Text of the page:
Analysis Shows Over 75% of the World’s Most Popular Websites Allow Weak Passwords

A new review has revealed that over three-quarters of the world’s most popular websites allow users choose the most common passwords such as ‘P@$$w0rd’ and ‘abc123456’.

Over 50% of the 120 top-ranked websites allow 40 of the most easily guessed and leaked passwords. These sites includes Amazon, Netflix, TikTok, Walmart, Intuit, and other popular sites.

Amazon informed that it recommends that users set up two-step authentication, and the company may ‘require additional authentication challenges during sign-in’ if a security risk is detected. Chief Architect of Intuit, Alex Balazs emphasized Intuit’s use of fraud detection and multi-factor authentication.

‘It’s tempting to conclude that companies just don’t care about users’ security, but I don’t think that’s right… letting accounts get hacked is not at all in their interest,’ said Arvind Narayanan of Princeton University.

Narayanan and his team of colleagues manually checked the 40 passwords on each site in the process of analyzing the popularly-ranked English language websites. Noting the password requirements of each site, they chose passwords from a randomized sampling of the 100,000 most commonly used passwords found in data breaches. They also used the first 20 passwords guessed by a password cracking tool.

Of the 40 tested passwords, only 15 websites blocked them all. These websites include Twitch, Google, Adobe, Grammarly and GitHub.

Back in 2017, the US National Institute of Standards and Technology announced a series of recommendations for websites to follow. They included strength meters encouraging users to create stronger passwords, allowing only passwords of at least eight characters, and maintaining blocklists of easily-guessed passwords.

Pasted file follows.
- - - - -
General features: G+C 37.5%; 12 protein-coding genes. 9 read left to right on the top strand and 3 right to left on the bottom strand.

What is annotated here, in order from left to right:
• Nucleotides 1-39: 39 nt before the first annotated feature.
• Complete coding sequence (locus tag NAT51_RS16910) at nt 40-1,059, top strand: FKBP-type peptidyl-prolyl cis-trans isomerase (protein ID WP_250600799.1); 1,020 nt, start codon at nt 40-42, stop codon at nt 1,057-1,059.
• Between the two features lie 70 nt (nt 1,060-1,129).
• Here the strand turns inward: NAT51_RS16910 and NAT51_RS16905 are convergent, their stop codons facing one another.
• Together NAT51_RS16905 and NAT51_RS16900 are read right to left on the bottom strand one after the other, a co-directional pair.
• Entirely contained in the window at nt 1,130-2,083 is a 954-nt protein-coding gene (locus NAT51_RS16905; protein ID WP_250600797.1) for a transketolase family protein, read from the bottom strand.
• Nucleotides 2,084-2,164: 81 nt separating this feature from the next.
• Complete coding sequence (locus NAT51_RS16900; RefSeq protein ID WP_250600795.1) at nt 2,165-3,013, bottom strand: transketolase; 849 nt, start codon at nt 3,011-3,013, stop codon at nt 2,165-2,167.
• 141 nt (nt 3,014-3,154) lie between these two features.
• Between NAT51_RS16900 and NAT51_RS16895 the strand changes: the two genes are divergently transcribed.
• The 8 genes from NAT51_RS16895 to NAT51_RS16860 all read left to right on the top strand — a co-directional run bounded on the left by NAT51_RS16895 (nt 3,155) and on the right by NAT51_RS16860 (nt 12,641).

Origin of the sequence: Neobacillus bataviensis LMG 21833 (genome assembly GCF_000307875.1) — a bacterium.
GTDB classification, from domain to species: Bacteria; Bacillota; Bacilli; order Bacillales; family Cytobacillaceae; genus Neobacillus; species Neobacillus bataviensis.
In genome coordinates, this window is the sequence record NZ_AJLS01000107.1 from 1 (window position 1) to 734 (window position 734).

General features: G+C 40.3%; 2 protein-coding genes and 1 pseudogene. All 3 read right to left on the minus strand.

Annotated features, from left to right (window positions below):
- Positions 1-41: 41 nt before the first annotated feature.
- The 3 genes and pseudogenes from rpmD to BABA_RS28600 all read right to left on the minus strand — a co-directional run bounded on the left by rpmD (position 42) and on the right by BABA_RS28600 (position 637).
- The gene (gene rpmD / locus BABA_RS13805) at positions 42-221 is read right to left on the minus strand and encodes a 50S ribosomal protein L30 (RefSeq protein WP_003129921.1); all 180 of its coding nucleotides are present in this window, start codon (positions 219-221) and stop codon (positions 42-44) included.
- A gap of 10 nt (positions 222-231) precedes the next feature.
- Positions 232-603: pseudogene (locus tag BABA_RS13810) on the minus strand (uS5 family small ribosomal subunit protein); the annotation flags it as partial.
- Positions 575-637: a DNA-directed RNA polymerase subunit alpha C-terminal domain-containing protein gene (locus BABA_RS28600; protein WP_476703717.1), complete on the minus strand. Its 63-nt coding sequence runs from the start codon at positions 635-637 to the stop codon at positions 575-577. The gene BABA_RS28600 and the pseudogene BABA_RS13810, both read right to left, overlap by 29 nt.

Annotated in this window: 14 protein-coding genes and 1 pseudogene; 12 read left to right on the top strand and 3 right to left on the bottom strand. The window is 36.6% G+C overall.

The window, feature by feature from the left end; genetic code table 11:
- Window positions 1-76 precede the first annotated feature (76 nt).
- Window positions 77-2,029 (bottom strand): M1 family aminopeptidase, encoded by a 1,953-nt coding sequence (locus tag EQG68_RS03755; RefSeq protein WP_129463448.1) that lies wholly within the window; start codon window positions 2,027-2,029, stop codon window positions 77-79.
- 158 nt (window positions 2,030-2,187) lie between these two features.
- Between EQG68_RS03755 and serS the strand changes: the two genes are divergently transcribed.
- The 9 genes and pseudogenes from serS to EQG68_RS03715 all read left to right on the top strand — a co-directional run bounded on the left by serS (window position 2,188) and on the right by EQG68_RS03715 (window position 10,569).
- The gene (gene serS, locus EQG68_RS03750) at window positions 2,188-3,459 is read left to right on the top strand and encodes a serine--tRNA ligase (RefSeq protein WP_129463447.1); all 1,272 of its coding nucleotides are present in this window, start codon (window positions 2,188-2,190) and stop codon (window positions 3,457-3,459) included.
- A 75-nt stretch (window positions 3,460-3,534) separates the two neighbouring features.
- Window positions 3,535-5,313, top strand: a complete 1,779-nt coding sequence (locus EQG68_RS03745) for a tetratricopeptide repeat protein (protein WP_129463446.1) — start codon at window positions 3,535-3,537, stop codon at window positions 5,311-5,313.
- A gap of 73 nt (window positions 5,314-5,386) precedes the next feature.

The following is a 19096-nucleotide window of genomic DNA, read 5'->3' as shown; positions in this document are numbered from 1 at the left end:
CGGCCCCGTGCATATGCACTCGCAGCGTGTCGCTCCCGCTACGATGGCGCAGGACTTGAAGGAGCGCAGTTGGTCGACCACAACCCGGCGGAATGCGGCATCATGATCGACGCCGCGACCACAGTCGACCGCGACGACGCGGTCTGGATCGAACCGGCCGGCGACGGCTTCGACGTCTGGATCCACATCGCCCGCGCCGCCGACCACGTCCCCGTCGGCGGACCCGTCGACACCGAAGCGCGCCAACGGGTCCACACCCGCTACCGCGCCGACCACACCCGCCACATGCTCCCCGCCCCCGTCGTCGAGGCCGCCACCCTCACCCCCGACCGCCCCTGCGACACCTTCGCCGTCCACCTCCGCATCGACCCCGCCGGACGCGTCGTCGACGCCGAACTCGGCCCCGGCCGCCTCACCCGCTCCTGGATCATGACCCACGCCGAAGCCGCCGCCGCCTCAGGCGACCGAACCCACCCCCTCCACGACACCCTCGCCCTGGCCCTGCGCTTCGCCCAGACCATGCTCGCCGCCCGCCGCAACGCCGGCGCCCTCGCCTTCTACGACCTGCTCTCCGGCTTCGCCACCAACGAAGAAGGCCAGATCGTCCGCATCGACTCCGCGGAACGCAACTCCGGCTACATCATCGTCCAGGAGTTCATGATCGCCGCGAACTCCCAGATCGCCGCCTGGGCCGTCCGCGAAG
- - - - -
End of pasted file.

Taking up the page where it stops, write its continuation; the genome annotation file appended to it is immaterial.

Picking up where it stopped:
Currently, only 23 of the 120 most popular websites make use of strength meters. 54 sites still depend on password composition policies which have poor security and force users to create complicated passwords comprising uppercase and lowercase letters, symbols and numbers. Users can however protect themselves by using different passwords for their online accounts.

‘We definitely expected that more websites would be following best practices,’ says team member Kevin Lee. The findings of the team will be presented at the Symposium on Usable Privacy and Security in August.

The researchers were unable to determine why so many popular websites have subpar policies. An educated guess by Sten Sjöberg, a Microsoft security program manager, is that organizations may spend money on other security prevention measures because of the difficulty in determining the impact of improving password policies.

Michelle Mazurek of the University of Maryland believes the security field may have a ‘bit of a ratchet problem’. ‘It’s not easy to roll back a protection like requiring frequent password changes, even when it’s been scientifically shown not to be beneficial, because no one wants to get blamed if something goes wrong later.’

By Marvellous Iwendi.

Source: New Scientist